Cops robbed for their guns
February 26 2009 at 06:43PM
By Heinz de Boer, Arthi Sanpath and Rivonai Naidu
At least 15 South African Police Services (SAPS) guns have been stolen after
a gang of robbers brazenly attacked and robbed a SAPS/Metro Police joint
operations centre (JOC) on the beachfront near Boscombe Terrace this
There are concerns that the stolen guns could be used to commit serious and
Durban organised crime unit detectives have vowed to hunt down the gang, who
locked the two on-duty SAPS members in a room before fleeing with the
pistols at about 5.30am today.
Sources said the weapons were not kept in a safe, but in a lockable metal
box in the satellite station.
Durban organised crime head Superintendent Rajen Aiyer said his unit was
preparing to work 24-hour shifts to catch the robbers.
Provincial police spokesman Supt Muzi Mngomezulu said a suspect entered the
station this morning on the pretext of opening a case.
A sergeant and a reserve constable were on duty, said Mngomezulu.
"While the constable was busy with him, another suspect entered and pointed
a gun at the officers," he said, adding that the officers were unarmed.
"The suspects demanded firearms and cellphones," he said.
The constable asked for his cellphone SIM card, which the suspect returned.
"The suspect then went to the corner of the office and picked up a bag of
firearms," said Mngomezulu. He said the firearms were in the bag because the
officers were still preparing to put them away in a trunk for safekeeping.
Fifteen 9mm pistols were in the bag. A case of armed robbery has been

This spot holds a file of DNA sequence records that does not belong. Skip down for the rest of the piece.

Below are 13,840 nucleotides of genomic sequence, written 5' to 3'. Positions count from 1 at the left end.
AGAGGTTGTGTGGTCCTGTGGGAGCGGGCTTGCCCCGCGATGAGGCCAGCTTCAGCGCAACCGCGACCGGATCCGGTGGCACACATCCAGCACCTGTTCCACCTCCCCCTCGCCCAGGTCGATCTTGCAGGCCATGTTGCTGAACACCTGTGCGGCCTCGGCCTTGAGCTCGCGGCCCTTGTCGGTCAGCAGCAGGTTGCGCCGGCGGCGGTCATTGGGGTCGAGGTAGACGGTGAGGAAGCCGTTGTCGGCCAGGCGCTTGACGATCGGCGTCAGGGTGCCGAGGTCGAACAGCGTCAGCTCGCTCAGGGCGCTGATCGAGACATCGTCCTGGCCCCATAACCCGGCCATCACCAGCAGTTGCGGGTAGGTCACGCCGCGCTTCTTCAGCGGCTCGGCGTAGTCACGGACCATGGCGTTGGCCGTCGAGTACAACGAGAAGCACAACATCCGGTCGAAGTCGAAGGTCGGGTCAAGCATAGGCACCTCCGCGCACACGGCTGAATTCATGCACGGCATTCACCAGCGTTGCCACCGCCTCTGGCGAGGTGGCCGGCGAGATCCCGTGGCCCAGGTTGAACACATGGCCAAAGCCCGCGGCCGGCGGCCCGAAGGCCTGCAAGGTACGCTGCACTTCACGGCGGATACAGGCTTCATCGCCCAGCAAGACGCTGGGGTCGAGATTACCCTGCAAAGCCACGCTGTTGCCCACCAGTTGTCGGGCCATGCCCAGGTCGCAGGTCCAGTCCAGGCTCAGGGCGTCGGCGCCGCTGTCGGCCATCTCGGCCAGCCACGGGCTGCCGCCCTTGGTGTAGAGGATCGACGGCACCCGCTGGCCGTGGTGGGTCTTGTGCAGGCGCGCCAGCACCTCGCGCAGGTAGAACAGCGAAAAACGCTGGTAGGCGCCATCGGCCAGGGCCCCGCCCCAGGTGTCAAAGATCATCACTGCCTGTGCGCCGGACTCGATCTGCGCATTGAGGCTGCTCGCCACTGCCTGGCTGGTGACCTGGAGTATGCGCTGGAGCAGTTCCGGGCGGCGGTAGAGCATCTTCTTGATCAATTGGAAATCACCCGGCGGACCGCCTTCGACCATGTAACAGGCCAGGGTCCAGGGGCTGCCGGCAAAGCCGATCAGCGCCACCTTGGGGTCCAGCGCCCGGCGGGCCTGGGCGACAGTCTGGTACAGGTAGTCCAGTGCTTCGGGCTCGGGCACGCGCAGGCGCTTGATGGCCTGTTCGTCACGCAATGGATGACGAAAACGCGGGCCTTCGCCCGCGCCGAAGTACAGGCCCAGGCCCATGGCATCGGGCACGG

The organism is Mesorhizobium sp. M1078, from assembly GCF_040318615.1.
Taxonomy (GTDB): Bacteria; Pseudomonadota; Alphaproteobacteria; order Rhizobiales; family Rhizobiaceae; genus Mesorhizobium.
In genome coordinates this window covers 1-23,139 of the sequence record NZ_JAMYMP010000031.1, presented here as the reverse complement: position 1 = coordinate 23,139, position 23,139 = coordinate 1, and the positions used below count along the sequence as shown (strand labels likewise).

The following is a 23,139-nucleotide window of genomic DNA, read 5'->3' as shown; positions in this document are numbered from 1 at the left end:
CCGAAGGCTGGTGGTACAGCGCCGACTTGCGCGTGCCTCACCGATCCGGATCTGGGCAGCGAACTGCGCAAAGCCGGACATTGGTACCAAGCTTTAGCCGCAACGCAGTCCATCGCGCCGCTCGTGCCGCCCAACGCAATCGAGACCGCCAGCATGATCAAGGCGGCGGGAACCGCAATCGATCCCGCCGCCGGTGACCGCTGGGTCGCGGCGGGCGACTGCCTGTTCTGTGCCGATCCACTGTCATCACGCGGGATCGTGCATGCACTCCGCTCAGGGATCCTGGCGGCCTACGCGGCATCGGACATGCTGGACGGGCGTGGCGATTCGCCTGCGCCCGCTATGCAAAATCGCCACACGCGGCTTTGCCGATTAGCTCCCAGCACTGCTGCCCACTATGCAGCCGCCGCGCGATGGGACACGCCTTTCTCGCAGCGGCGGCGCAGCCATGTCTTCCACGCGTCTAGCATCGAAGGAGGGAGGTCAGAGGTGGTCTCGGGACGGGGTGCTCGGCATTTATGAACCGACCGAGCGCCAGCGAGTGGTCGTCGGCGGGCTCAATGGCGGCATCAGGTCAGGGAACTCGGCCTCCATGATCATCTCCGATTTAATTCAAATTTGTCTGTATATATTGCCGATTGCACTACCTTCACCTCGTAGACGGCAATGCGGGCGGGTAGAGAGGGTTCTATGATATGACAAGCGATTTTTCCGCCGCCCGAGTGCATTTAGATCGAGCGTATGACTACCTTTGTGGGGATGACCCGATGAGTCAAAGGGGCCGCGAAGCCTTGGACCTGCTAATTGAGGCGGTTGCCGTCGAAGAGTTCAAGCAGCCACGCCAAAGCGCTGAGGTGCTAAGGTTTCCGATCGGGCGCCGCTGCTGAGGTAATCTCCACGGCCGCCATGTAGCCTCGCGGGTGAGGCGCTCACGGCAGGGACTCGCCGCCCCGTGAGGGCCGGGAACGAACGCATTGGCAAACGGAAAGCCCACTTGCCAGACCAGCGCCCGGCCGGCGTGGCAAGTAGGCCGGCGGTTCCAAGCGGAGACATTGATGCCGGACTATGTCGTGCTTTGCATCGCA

KZN violence monitor Mary de Haas described the incident as "disgraceful and
"This proves how slack the police are when looking after firearms.
Legislation requires that guns be safely locked away and, if these guns were
easily stolen, it proves they weren't locked away and that it was the work
of people who knew where to look," she said.
"Theft of guns is often linked to other criminal activity. A lot of the time
when farmers are attacked, the main reason is because criminals want
firearms to commit other crimes. Often, not only are the public targets, but
the police themselves."
Johan Burger, senior researcher at the Institute of Security Studies, said
while he could not comment on this incident, "the firearms control act makes
it clear that firearms have to be locked in a safe, and all police stations
do have walk-in safes. In the case of satellite police stations, one needs
to look at whether the metal box was properly attached, maybe to a wall,
immovable and with a suitable locking device. If all those criteria were
met, then it could fit the requirements of the firearms act . but these
specifications have to be investigated".
This article was originally published on page 1 of Daily News on February